Should you decide to stick with the primary route, turn right and emerge onto River Parkway (in front of the Residence Inn). Cross Moody Ave. at the light and continue along River Parkway. Cross Harbor Dr. at the light and walk a few steps along Harrison St. before turning onto a sidewalk that takes you to a dead-end of Water Ave. in front of the International School. From the dead-end, walk south on Water to Baker St. (crossing under I-405). Turn right onto Baker, an unimproved stretch that leads uphill for one block to the return of Water Ave. Continue along Water Ave. to Arthur St. This is where it becomes an urban adventure: at Arthur and Kelley St., the long-established route along Arthur St. becomes a tangle of four speeding lanes that lead to and from the Ross Island bridge. There is a beastly subterranean passage that lets a pedestrian cross Arthur underground, or you can carefully cross an entrance ramp to Naito and come to the intersection of Arthur and 1st Ave. Turn left onto 1st and reenter the South Portland Historic District. This twenty-block area was slated to be leveled in 1968 and rebuilt with low-density apartments. Fortunately for us, it was preserved and is swarming with local history. Stay on 1st Ave. for roughly seven blocks to Whitaker St. Turn left onto Whitaker St. then carefully Cross Naito Pkwy to follow it back to Corbett where it all began.

 

 Alternate Route from Marquam Bridge back to the Start: If, by this point you are through learning about South Portland history and prefer to walk along the water, a path along the waterfront beyond the Marquam bridge is now open. To follow this route (shown with a dashed red line on the map) simply continue south beside the river along the South Waterfront Park Trail (adjacent to Bond Ave.) to the Tilikum Crossing. At Tilikum Crossing go right to Moody, then walk south along Moody Ave. to the OHSU Waterfront Campus. At Gibbs St., turn right and climb the stairs to the Hooley Bridge, which will take you over I-5. Once across the bridge, find your way back to where you began. For an even longer adventure, this is a great starting place for the world-famous 4T Trail. The Tram and Trolley (two of the “4T’s”) connect at here at Moody and Gibbs Streets!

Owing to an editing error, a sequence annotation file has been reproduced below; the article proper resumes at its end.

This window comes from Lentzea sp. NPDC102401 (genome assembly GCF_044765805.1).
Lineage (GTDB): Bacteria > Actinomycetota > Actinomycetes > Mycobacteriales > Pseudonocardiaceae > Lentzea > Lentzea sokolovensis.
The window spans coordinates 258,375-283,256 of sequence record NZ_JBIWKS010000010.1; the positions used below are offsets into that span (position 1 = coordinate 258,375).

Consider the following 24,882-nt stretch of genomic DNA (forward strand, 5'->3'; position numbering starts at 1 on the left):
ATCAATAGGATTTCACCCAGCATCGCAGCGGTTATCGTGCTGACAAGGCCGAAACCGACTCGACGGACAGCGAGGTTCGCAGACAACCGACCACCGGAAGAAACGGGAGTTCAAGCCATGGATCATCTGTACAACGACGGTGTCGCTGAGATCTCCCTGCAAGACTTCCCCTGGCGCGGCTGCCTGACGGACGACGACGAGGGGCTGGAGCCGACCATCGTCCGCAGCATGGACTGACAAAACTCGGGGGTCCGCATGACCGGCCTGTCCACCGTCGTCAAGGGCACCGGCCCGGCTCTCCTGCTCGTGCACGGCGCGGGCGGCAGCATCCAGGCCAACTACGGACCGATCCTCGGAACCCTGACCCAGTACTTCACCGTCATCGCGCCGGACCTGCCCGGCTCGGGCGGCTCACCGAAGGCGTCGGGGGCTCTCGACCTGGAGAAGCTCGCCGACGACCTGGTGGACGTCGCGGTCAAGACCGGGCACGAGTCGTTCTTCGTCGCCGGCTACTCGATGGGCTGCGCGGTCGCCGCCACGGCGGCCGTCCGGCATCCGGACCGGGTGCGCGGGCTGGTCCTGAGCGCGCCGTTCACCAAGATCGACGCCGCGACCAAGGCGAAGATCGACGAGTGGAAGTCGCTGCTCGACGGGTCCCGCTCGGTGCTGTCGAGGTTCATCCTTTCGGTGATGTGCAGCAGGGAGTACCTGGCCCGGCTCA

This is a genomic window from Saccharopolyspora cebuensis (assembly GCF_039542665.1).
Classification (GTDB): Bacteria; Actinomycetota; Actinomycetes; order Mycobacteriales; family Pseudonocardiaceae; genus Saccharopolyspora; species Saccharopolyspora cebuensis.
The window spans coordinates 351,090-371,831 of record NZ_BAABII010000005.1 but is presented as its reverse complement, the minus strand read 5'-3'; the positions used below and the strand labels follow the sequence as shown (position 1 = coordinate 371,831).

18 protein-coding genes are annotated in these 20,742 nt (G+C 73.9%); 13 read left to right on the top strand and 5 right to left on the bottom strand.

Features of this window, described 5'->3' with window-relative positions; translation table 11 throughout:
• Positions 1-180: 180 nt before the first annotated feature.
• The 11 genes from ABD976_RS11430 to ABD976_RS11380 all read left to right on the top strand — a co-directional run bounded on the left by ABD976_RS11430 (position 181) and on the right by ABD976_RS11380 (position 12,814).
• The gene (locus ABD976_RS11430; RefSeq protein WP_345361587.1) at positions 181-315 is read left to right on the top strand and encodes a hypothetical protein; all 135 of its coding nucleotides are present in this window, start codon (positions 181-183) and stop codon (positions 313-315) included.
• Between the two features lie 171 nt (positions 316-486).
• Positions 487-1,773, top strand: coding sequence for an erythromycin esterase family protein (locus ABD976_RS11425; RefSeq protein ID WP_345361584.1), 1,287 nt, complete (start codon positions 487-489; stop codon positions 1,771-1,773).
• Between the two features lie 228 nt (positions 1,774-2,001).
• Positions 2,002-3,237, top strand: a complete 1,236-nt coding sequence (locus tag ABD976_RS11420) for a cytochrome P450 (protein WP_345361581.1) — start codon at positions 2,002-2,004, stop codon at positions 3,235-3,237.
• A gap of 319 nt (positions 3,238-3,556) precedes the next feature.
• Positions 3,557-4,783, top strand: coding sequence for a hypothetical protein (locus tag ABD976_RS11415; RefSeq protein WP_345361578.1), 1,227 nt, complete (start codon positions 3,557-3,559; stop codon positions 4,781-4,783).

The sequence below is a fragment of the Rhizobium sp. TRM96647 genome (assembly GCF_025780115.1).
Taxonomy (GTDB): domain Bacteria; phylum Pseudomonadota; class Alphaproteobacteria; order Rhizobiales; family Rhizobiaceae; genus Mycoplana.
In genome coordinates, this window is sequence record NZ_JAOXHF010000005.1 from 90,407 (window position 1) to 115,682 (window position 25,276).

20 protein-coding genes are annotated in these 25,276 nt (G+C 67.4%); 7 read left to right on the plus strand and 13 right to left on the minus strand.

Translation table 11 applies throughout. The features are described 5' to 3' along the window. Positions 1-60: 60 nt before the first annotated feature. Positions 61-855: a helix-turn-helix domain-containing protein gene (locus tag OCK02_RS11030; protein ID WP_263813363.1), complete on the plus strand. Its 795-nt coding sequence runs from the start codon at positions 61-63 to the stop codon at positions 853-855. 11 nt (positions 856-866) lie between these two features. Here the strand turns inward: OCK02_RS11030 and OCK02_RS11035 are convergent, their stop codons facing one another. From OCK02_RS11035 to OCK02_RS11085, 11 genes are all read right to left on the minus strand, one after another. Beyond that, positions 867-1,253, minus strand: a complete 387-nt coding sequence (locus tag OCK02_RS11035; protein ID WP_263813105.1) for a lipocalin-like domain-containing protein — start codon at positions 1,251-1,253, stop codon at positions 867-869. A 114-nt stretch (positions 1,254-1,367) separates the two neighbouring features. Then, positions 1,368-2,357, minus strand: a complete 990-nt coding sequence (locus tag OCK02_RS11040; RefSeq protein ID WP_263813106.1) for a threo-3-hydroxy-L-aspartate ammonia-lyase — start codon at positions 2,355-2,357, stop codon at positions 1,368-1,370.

You have likely traversed this area hundreds of times while speeding by on I-5 or Barbur. This walk allows you to slow down and discover the enduring history of South Portland—all while learning how a neighborhood is forever changed by highways and will continue to change through continuing development.

*To follow this route, use the Explorer for ArcGIS App to follow along. Simply Download the Explorer for ArcGIS app and click here on any mobile device. The route is highlighted on an interactive map, to make it easy for you to follow along.

Don’t forget to use the hashtag #swtrails for your very best pictures.

Happy Trails,

SWTrails

 

This route and portions of the narrative were copied in whole or part with permission from the author: Foster, Laura O., (2008), Portland City Walks. Portland, OR: Timber Press.